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Will a new program increase access to college? Framingham and Milford students say it does.

October 15, 2021
By Zane Razzaq

Will a new program increase access to college? Framingham and Milford students say it does.

Elizabeth Avadanian just began her sophomore year at Framingham High School, but she's already racking up credits for college.

Avadanian, 15, is among about 170 students enrolled in the MetroWest Scholars Early-Start Program, a team effort between Framingham State University and MassBay Community College. Students in Milford or Framingham public schools are exposed to in-demand professional fields, such as business, education and criminology as they take college-level courses for free.

For Avadanian, the program has given her a glimpse of college.

"All my teachers would be like: 'For college, you have to prepare this and this and do great in this,'" said Avadanian. "Actually being in the courses — it's helpful to know what college is like compared to high school."

According to program numbers, 71% of the students would be the first in their family to go to college. Nearly 40% of them are English language learners, and a little over 75% are economically disadvantaged.

In all, the students currently in the program have earned 395 college credits.

Last fall, 50% earned at least four credits, a handful earned eight, and one even earned 12. By beginning early, students are on a clear course to complete 15 to 30 credits before high school graduation.

The program was launched in 2019 after the MetroWest College Planning Collaborative, a joint college access initiative founded five years earlier by FSU and MassBay, won a three-year $600,000 grant from the Richard and Susan Smith Family Foundation.

It will soon expand to include Waltham Public Schools.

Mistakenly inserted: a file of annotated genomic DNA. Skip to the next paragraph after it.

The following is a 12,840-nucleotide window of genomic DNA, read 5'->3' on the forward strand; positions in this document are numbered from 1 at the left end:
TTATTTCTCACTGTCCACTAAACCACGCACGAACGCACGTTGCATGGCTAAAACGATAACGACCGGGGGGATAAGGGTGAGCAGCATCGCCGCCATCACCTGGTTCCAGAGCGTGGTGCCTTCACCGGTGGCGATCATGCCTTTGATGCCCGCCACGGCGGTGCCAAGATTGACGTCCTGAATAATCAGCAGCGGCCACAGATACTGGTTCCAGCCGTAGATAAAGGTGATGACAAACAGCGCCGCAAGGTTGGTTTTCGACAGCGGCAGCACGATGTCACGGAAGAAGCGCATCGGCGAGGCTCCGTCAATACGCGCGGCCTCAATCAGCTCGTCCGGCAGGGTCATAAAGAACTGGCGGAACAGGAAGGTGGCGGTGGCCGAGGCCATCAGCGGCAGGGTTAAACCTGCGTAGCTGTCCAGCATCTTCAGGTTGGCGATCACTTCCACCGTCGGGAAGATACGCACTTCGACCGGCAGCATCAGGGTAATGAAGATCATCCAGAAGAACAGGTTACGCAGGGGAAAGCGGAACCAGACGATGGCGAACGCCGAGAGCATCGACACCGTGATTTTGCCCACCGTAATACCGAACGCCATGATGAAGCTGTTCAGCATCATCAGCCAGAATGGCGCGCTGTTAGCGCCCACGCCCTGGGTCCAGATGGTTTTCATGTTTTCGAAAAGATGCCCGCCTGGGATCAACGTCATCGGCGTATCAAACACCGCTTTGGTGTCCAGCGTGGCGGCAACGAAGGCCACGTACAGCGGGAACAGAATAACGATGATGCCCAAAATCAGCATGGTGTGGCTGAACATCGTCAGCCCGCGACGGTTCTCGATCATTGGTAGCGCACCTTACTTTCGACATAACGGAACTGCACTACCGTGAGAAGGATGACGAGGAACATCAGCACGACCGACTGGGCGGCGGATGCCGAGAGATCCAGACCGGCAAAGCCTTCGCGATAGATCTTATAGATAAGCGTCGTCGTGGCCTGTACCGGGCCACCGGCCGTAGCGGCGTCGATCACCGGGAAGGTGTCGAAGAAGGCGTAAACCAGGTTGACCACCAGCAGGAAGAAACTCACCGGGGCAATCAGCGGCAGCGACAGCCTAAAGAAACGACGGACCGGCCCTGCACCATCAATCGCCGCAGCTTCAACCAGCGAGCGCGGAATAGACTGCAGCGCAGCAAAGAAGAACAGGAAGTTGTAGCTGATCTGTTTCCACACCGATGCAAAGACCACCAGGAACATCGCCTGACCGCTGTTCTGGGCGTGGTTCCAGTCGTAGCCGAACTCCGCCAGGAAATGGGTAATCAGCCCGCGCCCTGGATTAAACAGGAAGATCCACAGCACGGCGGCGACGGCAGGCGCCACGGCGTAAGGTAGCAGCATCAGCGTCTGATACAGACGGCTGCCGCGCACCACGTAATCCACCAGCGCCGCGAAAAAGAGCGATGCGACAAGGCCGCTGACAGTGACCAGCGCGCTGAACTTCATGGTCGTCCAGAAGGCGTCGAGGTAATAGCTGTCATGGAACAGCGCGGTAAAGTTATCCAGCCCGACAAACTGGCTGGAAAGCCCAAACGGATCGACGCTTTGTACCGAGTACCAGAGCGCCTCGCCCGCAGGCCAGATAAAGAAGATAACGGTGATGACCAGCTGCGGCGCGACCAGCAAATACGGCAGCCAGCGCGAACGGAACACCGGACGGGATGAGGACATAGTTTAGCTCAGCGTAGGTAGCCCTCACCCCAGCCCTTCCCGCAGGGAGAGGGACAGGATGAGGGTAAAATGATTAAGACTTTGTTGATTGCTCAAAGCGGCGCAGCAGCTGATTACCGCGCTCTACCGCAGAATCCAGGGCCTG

Only 30% of low-income students in Framingham High's Class of 2012 completed a post-secondary degree or credential by 2019. And while many factors explain why economically disadvantaged students do not complete college at the same rate as peers with similar academic readiness, cost is an enormous barrier.

A new report published last month by the nonprofit organization uAspire analyzed 2,253 financial aid offers from four-year public and private colleges and universities in Massachusetts sent to high school seniors with estimated family contributions of zero. Even for students with the greatest financial need, grants only covered a small portion of the cost and therefore students would need to pay thousands of dollars to enroll, according to the study.

Programs like MetroWest Scholars Early-Start, where students can tackle a significant amount of their college coursework while still in high school, can help forge a path to degree completion and beyond, say school officials.

"If we are able to help students complete somewhere between three to six courses here at Milford High School that can be transferred to a public university or college, we can make a significant contribution to them overcoming the affordability factor," said Joshua Otlin, principal at Milford High School Principal.

MetroWest Scholars Early-Start makes one crucial tweak from similar programs in that it begins in middle school.

The jumpstart allows students to not have to ponder college decisions on their own — a "daunting task" that keeps some from pursuing post-secondary education, said Colleen Coffey, executive director of the MetroWest College Planning Collaborative.

"It's the right time to do this — when young people and their parents are still connected and making decisions together," said Coffey.

Outreach starts with seventh-graders — reaching out to underrepresented students and letting them know they can do college while still in high school. By the spring of eighth grade, students and families have to commit to the program. It is open access, meaning any student can enroll.

College classes start right away, with an interdisciplinary studies class taught during the summer before ninth grade. As freshmen, students take a cultural anthropology class. The course's design provides a large number of reading and writing assignments, helping students build the higher-level writing abilities that college coursework requires, according to a report.